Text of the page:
Paul is far more transparent about his paleoconservative—rather than libertarian—agenda when he speaks to audiences made up of social conservatives, as when he assured LifeSiteNews that he opposed federal regulatory power and supported state-level banning of abortion, and that he would veto a same-sex marriage bill if he were a governor.26

He also told an enthusiastic audience at the fundamentalist Bob Jones University in 2008 that “you don’t have to wait till the courts are changed” to outlaw abortion, pointing out that his plan for removing jurisdiction from the federal courts would allow South Carolina to enact laws against abortion. And he sponsored the “We the People Act,” which proposed stripping the federal courts of jurisdiction in cases related to religion and privacy, freeing state legislatures to regulate sexual acts, birth control, and religious matters.”

Pure libertarianism is the idea that the state should play as little a role as possible in our lives. However, Ron Paul has successfully confounded the idea of libertarianism with the idea of states’ rights. They are not the same thing. States’ rights holds that the states have the ability to wield all types of power over the lives of the people who live within their borders, which is why Paul can say with a straight face that states have the right to make policies regulating women’s wombs. This is not libertarianism of the anarchy stripe. This is downright autocratic rule.

Ron Paul’s son, Rand Paul, is another darling of the Tea Party. He made headlines not too long ago for saying he would essentially eviscerate the Civil Rights Act of 1965 on the grounds that government had no right to tell private business what it can and cannot do with its property. If the owner of a business wishes to discriminate against an entire race of people, that is perfectly fine by the likes of Rand Paul.

Even more scary perhaps is the recent Supreme Court ruling eviscerating the Voting Rights Act of 1965 on the grounds that it violates the 10th Amendment, which is the amendment most cherished by advocates of states’ rights. Those of us who were taught in high school that the Civil Rights Movement achieved a huge goal with the Civil Rights and Voting Rights Acts have been horrified by the attacks on these laws. We hear these cries for states’ rights when states refuse to participate in the Affordable Care Act on the grounds of the old Calhounian idea of nullification. The Tea Party right has gotten a hold of the Republican Party, making it more reactionary than it has ever been before.

What makes Ron Paul disgusting, and disturbing, is how he has tricked young people into believing his brand of Republicanism or Libertarianism is some sort of independent rogue ideology that cherishes freedom. His words, his deeds and his voting record should give the lie to this idea. His brand of Republicanism is essentially the idea of the Lost Cause of the South dressed up in 21st century garb. It is the South Carolina, Calhounist, slave owner mantra of states’ rights, nullification and secession. It is not just a conservative ideology, but what the article deems a paleoconservative ideology. It is a throwback to an oppressive, white supremacist past, one that is not as dead as some of us would like to think.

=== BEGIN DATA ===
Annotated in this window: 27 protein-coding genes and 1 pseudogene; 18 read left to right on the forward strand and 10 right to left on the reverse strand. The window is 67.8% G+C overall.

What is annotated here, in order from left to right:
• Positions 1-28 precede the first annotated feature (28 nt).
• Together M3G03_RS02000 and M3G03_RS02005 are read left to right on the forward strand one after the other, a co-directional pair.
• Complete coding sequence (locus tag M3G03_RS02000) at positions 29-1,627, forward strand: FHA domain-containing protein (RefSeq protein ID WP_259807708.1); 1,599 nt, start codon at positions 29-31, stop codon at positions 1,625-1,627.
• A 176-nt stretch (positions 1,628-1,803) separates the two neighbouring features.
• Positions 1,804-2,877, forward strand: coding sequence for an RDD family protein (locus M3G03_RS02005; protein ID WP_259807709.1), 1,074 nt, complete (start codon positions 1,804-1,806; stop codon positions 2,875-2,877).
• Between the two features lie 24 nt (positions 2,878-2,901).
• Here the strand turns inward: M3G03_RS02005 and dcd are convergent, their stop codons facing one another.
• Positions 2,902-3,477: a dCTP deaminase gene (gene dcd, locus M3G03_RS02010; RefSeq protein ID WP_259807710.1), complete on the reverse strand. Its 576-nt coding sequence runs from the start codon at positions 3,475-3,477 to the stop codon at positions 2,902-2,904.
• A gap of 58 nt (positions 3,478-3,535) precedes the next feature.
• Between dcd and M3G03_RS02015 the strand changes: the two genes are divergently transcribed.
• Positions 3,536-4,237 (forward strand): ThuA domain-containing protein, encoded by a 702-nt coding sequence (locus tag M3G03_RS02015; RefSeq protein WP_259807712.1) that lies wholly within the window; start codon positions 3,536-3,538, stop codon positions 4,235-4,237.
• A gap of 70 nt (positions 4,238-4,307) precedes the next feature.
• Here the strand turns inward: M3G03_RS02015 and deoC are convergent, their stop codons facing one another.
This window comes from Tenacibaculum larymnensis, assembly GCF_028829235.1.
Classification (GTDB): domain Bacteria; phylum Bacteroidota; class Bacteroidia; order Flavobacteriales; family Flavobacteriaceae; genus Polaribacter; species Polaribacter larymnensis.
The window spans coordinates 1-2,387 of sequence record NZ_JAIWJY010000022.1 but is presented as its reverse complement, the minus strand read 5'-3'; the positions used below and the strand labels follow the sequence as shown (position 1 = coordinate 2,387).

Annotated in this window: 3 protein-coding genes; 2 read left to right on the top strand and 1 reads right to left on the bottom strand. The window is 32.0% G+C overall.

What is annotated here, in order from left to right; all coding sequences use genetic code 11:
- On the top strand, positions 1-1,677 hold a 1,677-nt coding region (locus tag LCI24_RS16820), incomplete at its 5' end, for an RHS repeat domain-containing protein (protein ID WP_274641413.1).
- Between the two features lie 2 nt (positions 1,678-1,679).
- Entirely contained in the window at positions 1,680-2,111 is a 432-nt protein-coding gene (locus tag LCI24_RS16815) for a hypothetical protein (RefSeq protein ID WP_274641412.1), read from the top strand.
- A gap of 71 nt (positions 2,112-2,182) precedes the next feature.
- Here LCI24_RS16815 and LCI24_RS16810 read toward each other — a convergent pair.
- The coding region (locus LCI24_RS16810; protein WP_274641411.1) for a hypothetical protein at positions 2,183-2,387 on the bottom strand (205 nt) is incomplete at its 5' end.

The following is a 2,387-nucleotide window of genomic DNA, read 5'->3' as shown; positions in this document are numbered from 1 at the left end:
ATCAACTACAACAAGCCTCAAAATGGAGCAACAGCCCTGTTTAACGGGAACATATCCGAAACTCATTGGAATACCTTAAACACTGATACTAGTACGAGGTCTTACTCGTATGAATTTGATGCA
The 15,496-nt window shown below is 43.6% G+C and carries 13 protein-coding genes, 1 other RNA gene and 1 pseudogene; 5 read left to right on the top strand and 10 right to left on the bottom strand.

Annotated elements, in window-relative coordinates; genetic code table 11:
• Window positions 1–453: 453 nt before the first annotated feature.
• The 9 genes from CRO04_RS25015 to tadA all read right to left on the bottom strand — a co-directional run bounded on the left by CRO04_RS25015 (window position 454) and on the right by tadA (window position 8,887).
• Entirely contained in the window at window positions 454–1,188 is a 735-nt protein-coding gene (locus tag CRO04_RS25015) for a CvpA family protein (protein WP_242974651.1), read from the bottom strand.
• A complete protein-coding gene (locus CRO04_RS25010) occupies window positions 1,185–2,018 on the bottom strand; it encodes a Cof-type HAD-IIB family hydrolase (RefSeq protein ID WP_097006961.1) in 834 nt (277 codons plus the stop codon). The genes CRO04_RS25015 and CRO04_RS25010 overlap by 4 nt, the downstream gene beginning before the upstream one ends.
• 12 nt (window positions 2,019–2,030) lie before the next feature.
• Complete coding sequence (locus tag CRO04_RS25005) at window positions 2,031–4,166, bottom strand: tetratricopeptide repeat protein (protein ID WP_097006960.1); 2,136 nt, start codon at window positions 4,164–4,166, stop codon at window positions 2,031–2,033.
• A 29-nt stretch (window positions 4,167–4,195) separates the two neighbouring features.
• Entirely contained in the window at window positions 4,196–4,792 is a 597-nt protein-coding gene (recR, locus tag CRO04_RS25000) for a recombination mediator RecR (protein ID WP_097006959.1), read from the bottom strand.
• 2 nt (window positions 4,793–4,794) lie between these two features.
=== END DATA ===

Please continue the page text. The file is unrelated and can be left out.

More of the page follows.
What it means for those of us in the education world who are fighting against this so-called wave of reform is that we must be careful about with whom we ally. We might be tempted to make common cause with the Ron and Rand Pauls of the world because it is politically expedient. This should be avoided at all costs. They partake in a brand of dog whistle racism that should be exposed and denounced at every turn.

Yet, at the same time, the rhetoric of the reform movement is also clothed in a type of dog whistle racism. Just recently, Newark schools chancellor and education reform darling, Cami Anderson, demonstrated this when she implied that students in Newark public schools (who are mostly minority) were criminals. She denounced Newark teachers who attended the state union’s conference in Atlantic City by saying that giving the students of the city a day off from school would lead to violence in the streets. This type of language exposes the type of racism implicit in the words, deeds and policies of practically every education reformer.

When reformers say that public schools are failing, they are really saying that “those” children are failing. When they say that public school students need Common Core Standards, they really mean that “those” kids need to finally be held up to standards. This is why Arne Duncan was so quick to call out “suburban white moms“. It gave him cover from the obvious racism implicit in the reforms that he supports. When we look at the most prolific charter schools, like the Success Academies here in New York City, they pride themselves on strict discipline and decor. They pride themselves on getting “those” kids to behave.

And this is also why the attack on “those” children’s schools have been accompanied by attacks on “those” children’s teachers. Many times, “those” children’s teachers come from the same “communities” as “those” children. Even when they do not, teachers of “those” children get an up-close look at the horrid conditions in which “those” children live. They might speak out against these injustices, inciting “class warfare” and “socialism” in the process. Only by silencing them do they keep the issues of poverty and racism out of the mainstream.